“Without a God and without a master the weight of days is dreadful”

The challenging line in the title is from “The Fall” by Albert Camus. I’ll let it stand on its own (where it belongs) for the most part. The quote is not about religion, but about where we find meaning, and that we have to find meaning somewhere, anywhere, in order to survive.

I usually stop for a minute when the old existential question about life’s meaning hits me on the head. More often than not it happens on a long walk back home from somewhere far away (where much beer was served) at some godforsaken hour. I stop, and kind of chuckle at the absurdity of all my little pursuits. The feeling fades, and the urgency of some new task or deadline takes over.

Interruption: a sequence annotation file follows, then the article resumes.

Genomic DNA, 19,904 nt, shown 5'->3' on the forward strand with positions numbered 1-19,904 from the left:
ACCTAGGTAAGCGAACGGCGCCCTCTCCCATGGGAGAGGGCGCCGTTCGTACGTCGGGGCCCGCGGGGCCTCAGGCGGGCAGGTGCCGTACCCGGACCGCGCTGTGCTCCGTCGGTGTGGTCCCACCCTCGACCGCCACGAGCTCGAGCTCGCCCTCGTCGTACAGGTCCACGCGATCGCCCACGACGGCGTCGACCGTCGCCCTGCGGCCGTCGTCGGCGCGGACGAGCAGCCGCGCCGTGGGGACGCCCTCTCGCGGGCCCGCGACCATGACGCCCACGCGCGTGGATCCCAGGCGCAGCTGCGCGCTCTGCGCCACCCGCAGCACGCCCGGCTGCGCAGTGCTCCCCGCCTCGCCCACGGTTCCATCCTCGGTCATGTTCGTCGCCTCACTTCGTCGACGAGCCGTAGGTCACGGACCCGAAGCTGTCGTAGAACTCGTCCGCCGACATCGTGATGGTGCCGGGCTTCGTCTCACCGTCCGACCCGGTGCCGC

I like reading Camus, Nietzsche, Hesse, and all the folks disturbed throughout their productive lifetimes by questions to which they never really found satisfactory answers. They’re struggling with the impossibly uncertain moment of death. They’re lab mice that stop to ponder the maze on their way to the cheese, and in so doing have shaken the very essence of what it means to enjoy a piece of cheese.

It’s all very humbling, just like the experience of talking through a research problem with someone much smarter than me, just like grappling with someone much more skilled than me.

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